Scott Reeves’ “Lost” Album

Cover_The_Alchemist_Scott_Reeves

THE ALCHEMIST / REEVES: New Bamboo. Shapeshifter. Without a Trace. The Alchemist. Remembrances. ALTMAN-LAWRENCE: All or Nothing at All / Scott Reeves Quintet: Reeves, alto v-tb/alto Fl-hn/electronics; Russ Spiegel, gtr; Mike Holober, pno/el-pno; Howard Britz, bs; Andy Watson, dm / Origin Records, no number (Live: New York, May 2005)

This recording comes from a live tape made at the City College of New York’s Harlem campus in May 2005, but due to sound issues caused by a “lack of baffling” it was rejected. During last year’s pandemic, however, Reeves re-listened to it and was amazed at how well and “together” the quintet sounded, thus he decided to release it.

And it really is a fine album, due in large part to Reeves’ interesting and often complex charts. It’s not just that the compositions are well written; they’re complex, melodically, harmonically and rhythmically, and the quintet really does play them amazingly well. I found it interesting that Reeves, who also plays trombone with the Dave Liebman Big Band and the Vanguard Orchestra, uses an alto valve trombone. This is truly an unusual instrument, even nowadays when unusual instruments (like the bass clarinet) are part and parcel of jazz groups, and he also plays an alto flugelhorn.

But the nice thing about this quintet is that they’re equally balanced in talent. I would put keyboard player Mike Holober near the top of present-day New York jazz pianists, yes, even above Fred Hersch who basically just plays Bill Evans, yet what strikes the ear consistently in these marvelous performances is just how well everyone and everything falls together. In addition to all of the solos being excellent, there’s nary a misstep by the band as the go through these charts. Everything falls into place, even such a small thing as the way bassist Howard Britz plays behind Reeves’ solo on Shapeshifter, to make these performances virtually perfect without sounding as if the group was pressing too hard to sound perfect. As Reeves put it in the liner notes, “The night had a palpable chemistry and magic.” Yes, indeed it did. Even drummer Andy Watson contributed good solos here and here in addition to holding the complex rhythms together. Just listen to the way the quintet builds up the coda of Shapeshifter for a perfect example of what I mean.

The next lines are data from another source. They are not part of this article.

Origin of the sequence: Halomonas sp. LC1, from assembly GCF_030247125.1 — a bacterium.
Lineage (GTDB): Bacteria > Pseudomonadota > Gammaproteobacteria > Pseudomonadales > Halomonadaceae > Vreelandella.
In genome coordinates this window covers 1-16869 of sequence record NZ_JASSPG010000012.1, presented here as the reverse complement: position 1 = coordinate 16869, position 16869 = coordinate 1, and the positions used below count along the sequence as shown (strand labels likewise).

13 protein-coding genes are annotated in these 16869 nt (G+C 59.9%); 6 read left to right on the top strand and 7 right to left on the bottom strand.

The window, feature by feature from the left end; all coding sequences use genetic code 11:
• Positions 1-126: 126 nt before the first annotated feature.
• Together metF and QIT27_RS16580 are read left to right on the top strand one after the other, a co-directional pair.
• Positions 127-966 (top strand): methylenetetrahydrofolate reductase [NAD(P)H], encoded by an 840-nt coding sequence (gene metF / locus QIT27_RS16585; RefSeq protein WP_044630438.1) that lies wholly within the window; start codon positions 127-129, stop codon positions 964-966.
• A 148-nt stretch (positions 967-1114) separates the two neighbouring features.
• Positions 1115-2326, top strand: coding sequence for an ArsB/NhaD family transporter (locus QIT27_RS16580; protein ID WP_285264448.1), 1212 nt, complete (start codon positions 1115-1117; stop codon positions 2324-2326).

I didn’t care much for was The Alchemist: too much rock garbage in it for it to impress me as a jazz piece. I just skipped this one after the first two minutes. Remembrances, though a nice ballad, is probably the most conventional of Reeves’ original tunes presented here, though it is played exceptionally well.

The program ends, interestingly enough, with an old standard from 1939, All or Nothing At All (one of Frank Sinatra’s first recordings). This too is given a rock treatment (except for the middle eight, which is played in a fast swing beat), which of course I hated, even though the ensemble and soloists again played well

So a bit of a mixed review. If you like this rock fusion stuff better than I do, you’ll like the entire album. They certainly did play superbly that night.

—© 2021 Lynn René Bayley

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2 thoughts on “Scott Reeves’ “Lost” Album

  1. Dear Lynn, thanks for reviewing my new quintet CD, “The Alchemist.” I appreciate your taking the time to consider the music and your thoughtful comments. Thanks for your work in supporting this art form we both love. Regards, Scott Reeves

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